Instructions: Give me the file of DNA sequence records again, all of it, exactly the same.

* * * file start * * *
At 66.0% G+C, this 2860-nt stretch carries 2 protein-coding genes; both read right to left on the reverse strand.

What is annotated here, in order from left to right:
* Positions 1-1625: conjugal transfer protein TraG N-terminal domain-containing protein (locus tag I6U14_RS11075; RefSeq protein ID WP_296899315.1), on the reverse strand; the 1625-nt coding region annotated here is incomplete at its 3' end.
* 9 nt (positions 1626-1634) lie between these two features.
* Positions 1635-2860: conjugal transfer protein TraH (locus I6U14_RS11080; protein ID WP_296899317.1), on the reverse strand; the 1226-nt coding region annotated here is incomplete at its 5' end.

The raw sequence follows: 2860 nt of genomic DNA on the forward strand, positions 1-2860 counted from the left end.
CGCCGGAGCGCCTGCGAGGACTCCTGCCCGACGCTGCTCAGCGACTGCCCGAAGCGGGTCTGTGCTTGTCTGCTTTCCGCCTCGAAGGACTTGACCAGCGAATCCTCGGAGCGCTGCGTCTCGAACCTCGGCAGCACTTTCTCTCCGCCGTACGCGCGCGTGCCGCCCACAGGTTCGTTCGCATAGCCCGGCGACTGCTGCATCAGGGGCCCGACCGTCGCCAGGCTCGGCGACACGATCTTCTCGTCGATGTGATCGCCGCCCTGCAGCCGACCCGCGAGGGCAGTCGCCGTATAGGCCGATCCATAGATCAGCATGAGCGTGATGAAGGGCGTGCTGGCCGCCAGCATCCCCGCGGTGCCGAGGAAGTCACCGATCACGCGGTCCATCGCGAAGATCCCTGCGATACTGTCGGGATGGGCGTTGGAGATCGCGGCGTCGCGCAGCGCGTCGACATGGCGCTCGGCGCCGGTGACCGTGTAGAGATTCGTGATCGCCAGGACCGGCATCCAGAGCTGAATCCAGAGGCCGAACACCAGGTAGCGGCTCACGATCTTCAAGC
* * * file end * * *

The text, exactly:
At 66.0% G+C, this 2860-nt stretch carries 2 protein-coding genes; both read right to left on the reverse strand.

What is annotated here, in order from left to right:
* Positions 1-1625: conjugal transfer protein TraG N-terminal domain-containing protein (locus tag I6U14_RS11075; RefSeq protein ID WP_296899315.1), on the reverse strand; the 1625-nt coding region annotated here is incomplete at its 3' end.
* 9 nt (positions 1626-1634) lie between these two features.
* Positions 1635-2860: conjugal transfer protein TraH (locus I6U14_RS11080; protein ID WP_296899317.1), on the reverse strand; the 1226-nt coding region annotated here is incomplete at its 5' end.

The raw sequence follows: 2860 nt of genomic DNA on the forward strand, positions 1-2860 counted from the left end.
CGCCGGAGCGCCTGCGAGGACTCCTGCCCGACGCTGCTCAGCGACTGCCCGAAGCGGGTCTGTGCTTGTCTGCTTTCCGCCTCGAAGGACTTGACCAGCGAATCCTCGGAGCGCTGCGTCTCGAACCTCGGCAGCACTTTCTCTCCGCCGTACGCGCGCGTGCCGCCCACAGGTTCGTTCGCATAGCCCGGCGACTGCTGCATCAGGGGCCCGACCGTCGCCAGGCTCGGCGACACGATCTTCTCGTCGATGTGATCGCCGCCCTGCAGCCGACCCGCGAGGGCAGTCGCCGTATAGGCCGATCCATAGATCAGCATGAGCGTGATGAAGGGCGTGCTGGCCGCCAGCATCCCCGCGGTGCCGAGGAAGTCACCGATCACGCGGTCCATCGCGAAGATCCCTGCGATACTGTCGGGATGGGCGTTGGAGATCGCGGCGTCGCGCAGCGCGTCGACATGGCGCTCGGCGCCGGTGACCGTGTAGAGATTCGTGATCGCCAGGACCGGCATCCAGAGCTGAATCCAGAGGCCGAACACCAGGTAGCGGCTCACGATCTTCAAGC